Niuafo’ou: The adventures in eating ofato

If one wishes to experience the reality of life in the island of Niufo’ou in the Kingdom of Tonga, they would encounter the unusual practice of being forced to eat a live grub. Kai ‘ofato! Eating Ofato! Is what the Niufo‘ouans always love to say.

This practice of eating ofato relates back to one of the kings of Tonga who liked to eat this delicacy. Ofato can only be found in the island of Niuafo’ou in the whole of the Tonga group.

Niufo‘ou natives have a reputation of proudly boasting that they can eat ofato.

They call it afato and non-natives called it ofato. Ofato can be eaten raw and immediately once it is removed from the log. It can be fried and can also be roasted or grill in open fire.

According to Niufo’ouan Seli Kata, when in its larvae stage of maturation it is called ofato. Similar to other native grubs and worms, ‘afato live in decomposed logs and rotting trees. When it reaches the pupae stage and becomes more recognizable as large, soft, white bug it is known as mulipuni in which is still edible but of a very different taste and texture.

The next stage of maturation is called tapo’ou and when at its adult stage it is called vikiviki or kivikivi. Once becoming a vikiviki it can fly out from the log and landed in trees where it would lay eggs at which stage it would die immediately after.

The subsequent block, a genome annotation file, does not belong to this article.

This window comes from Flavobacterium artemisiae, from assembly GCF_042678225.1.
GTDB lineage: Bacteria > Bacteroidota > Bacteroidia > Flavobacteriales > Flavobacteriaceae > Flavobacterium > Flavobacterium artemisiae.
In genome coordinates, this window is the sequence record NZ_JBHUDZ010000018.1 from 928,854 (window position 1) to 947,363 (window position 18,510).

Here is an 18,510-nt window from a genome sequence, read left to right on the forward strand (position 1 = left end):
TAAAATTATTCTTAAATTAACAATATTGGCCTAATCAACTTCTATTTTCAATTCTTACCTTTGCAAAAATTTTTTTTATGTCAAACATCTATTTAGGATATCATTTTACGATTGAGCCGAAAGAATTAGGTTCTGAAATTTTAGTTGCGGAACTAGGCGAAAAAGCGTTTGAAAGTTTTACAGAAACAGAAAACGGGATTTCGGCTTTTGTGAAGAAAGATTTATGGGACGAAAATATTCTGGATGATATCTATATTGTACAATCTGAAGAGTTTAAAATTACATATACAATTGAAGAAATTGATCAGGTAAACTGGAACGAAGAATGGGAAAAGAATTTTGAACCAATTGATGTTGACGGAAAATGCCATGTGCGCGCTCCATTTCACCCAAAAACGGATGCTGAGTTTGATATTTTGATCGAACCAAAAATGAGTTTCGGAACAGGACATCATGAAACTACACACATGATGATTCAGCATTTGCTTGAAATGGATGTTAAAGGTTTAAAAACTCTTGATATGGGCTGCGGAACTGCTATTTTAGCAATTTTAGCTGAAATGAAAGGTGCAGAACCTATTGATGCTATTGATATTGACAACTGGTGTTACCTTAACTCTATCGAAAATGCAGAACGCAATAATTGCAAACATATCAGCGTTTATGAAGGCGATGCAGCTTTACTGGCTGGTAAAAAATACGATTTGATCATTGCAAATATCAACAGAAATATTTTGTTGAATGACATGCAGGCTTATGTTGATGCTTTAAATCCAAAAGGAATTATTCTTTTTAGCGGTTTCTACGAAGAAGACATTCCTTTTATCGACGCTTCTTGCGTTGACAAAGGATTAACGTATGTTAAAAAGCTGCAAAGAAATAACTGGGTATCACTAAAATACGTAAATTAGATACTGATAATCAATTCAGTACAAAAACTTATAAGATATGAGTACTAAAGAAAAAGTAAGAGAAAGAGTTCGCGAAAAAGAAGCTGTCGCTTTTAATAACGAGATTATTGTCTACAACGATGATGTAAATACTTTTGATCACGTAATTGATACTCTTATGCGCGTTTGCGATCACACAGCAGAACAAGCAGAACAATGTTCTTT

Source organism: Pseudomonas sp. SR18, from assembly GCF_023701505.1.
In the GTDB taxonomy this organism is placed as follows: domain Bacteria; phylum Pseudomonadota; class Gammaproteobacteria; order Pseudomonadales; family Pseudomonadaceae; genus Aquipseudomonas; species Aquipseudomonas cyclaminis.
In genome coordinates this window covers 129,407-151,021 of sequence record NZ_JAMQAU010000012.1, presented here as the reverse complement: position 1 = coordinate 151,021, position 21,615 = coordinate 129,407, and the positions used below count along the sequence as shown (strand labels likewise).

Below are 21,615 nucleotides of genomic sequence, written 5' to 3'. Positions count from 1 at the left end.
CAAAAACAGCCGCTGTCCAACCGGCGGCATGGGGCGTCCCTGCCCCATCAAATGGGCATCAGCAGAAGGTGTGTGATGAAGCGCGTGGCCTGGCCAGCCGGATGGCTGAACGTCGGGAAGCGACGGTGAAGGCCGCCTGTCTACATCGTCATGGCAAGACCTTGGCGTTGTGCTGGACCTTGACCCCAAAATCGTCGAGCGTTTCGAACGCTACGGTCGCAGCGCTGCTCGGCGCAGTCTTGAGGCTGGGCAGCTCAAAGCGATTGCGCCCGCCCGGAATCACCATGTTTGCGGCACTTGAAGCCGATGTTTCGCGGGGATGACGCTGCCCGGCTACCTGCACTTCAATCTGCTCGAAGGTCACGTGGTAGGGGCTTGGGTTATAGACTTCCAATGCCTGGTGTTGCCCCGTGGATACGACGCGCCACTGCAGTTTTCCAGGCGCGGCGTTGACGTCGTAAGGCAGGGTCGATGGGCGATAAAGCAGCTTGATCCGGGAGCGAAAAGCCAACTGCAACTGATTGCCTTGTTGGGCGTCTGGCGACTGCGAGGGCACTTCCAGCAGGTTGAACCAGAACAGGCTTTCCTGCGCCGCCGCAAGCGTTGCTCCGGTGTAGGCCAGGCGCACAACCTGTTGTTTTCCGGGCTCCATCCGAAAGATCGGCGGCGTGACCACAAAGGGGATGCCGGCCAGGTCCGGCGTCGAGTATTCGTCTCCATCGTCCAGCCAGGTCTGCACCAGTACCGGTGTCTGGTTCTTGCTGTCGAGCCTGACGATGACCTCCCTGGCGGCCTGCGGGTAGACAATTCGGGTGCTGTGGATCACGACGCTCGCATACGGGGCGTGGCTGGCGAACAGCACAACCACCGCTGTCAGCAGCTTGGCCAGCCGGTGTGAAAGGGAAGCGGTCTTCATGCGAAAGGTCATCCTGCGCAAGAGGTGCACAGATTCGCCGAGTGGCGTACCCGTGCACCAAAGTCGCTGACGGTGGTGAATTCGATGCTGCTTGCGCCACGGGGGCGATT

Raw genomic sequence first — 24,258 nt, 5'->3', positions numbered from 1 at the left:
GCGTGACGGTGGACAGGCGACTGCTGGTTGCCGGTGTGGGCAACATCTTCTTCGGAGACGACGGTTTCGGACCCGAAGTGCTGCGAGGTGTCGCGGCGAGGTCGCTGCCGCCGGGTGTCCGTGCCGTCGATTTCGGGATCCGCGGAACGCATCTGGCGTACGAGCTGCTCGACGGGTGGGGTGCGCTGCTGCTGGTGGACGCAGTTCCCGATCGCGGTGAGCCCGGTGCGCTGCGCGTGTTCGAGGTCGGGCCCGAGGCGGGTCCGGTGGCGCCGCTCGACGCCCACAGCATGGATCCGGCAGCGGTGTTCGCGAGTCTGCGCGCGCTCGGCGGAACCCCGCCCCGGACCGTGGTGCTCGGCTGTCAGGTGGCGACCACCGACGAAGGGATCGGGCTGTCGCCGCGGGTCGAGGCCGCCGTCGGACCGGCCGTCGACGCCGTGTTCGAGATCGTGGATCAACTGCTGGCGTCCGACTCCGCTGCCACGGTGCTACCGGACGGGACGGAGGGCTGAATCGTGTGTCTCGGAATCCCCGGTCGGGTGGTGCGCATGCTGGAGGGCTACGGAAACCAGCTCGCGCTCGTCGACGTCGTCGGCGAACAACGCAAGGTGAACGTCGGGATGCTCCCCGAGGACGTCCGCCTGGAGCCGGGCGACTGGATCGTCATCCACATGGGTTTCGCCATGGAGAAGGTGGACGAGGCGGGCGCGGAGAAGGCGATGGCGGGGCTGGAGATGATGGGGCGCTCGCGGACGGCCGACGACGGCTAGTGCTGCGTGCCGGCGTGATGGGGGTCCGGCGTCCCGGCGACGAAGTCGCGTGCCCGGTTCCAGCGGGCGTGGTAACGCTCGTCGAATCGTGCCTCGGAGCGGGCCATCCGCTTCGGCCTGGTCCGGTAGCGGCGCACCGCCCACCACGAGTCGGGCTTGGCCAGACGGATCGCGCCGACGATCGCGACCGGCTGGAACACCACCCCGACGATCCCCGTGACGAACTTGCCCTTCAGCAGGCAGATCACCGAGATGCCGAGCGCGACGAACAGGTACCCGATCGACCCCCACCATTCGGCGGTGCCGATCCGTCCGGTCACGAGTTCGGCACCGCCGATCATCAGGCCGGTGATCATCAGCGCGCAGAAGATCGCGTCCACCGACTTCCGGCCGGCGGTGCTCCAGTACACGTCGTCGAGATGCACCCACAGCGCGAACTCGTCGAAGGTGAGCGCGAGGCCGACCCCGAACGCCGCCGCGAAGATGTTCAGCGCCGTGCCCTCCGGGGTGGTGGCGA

Niuaans say that if the grub is visible to other grubs in rotting logs they will die, hence the Tongan proverb – Tu’akoi ‘a ‘Ofato. Translated, this phrase means “mutual support of ofato, ” which describes a situation where two people living together in a place don’t get along with each other neighbors or they don’t help each other.

But Mr Kata told Kaniva that since ofato digest and store pulpy wood waste in its bowel, that waste needs to be removed when they are prepared for meal.

Seli kata
Seli Kata holding a live ofato with his teeth…..Yuk!

The usual way of cleaning it up is that they mix the grubs in a container with neat coconut milk so that the ofato absorb the milk, allowing them to excrete the pulpy waste.

Once the excretion takes place , the grubs can then be prepared to be eaten either raw or fried.

As part of welcoming foreigners to the island, natives always brag to them of how they eat ofato by enjoyably biting and keeping hold of a live ofato with the teeth leaving the larvae shaking and struggling for its life.

Even a bowlful of ofato can be eaten tastefully and in an exaggerated fashion with a mocking “ummmm – ifo atu (ummmm – extremely delicious).

Mr Kata said that people of Niuafo’ou find it delicious and many families depend on it for their daily meal.

It is said that one would not be recognized as having been to the beautiful island of Niuafo’ou if he had not endeavored to get a taste of the ofato.

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